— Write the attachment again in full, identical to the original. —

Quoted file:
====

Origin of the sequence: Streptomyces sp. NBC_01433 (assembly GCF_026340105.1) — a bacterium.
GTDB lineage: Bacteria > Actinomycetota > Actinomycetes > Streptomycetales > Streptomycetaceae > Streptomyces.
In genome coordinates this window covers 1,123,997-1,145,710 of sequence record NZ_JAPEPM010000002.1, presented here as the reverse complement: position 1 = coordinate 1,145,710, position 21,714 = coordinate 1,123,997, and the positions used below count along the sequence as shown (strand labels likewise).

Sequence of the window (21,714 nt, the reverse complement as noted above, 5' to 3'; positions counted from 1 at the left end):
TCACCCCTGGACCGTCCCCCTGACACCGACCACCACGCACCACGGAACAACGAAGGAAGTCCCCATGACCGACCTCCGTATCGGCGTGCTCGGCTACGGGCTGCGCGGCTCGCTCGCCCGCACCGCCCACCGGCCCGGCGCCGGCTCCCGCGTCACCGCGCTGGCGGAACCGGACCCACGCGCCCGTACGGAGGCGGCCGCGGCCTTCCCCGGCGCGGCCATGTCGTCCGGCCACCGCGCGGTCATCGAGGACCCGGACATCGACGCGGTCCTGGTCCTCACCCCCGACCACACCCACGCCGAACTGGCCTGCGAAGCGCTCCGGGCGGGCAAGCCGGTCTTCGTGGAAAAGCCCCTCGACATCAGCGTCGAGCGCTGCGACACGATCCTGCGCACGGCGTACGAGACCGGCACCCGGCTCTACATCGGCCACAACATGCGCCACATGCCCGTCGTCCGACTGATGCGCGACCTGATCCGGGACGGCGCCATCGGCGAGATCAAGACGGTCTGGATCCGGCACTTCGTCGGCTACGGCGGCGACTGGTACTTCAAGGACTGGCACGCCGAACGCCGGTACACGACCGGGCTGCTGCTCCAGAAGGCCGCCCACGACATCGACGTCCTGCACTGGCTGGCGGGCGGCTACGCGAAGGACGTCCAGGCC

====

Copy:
Origin of the sequence: Streptomyces sp. NBC_01433 (assembly GCF_026340105.1) — a bacterium.
GTDB lineage: Bacteria > Actinomycetota > Actinomycetes > Streptomycetales > Streptomycetaceae > Streptomyces.
In genome coordinates this window covers 1,123,997-1,145,710 of sequence record NZ_JAPEPM010000002.1, presented here as the reverse complement: position 1 = coordinate 1,145,710, position 21,714 = coordinate 1,123,997, and the positions used below count along the sequence as shown (strand labels likewise).

Sequence of the window (21,714 nt, the reverse complement as noted above, 5' to 3'; positions counted from 1 at the left end):
TCACCCCTGGACCGTCCCCCTGACACCGACCACCACGCACCACGGAACAACGAAGGAAGTCCCCATGACCGACCTCCGTATCGGCGTGCTCGGCTACGGGCTGCGCGGCTCGCTCGCCCGCACCGCCCACCGGCCCGGCGCCGGCTCCCGCGTCACCGCGCTGGCGGAACCGGACCCACGCGCCCGTACGGAGGCGGCCGCGGCCTTCCCCGGCGCGGCCATGTCGTCCGGCCACCGCGCGGTCATCGAGGACCCGGACATCGACGCGGTCCTGGTCCTCACCCCCGACCACACCCACGCCGAACTGGCCTGCGAAGCGCTCCGGGCGGGCAAGCCGGTCTTCGTGGAAAAGCCCCTCGACATCAGCGTCGAGCGCTGCGACACGATCCTGCGCACGGCGTACGAGACCGGCACCCGGCTCTACATCGGCCACAACATGCGCCACATGCCCGTCGTCCGACTGATGCGCGACCTGATCCGGGACGGCGCCATCGGCGAGATCAAGACGGTCTGGATCCGGCACTTCGTCGGCTACGGCGGCGACTGGTACTTCAAGGACTGGCACGCCGAACGCCGGTACACGACCGGGCTGCTGCTCCAGAAGGCCGCCCACGACATCGACGTCCTGCACTGGCTGGCGGGCGGCTACGCGAAGGACGTCCAGGCC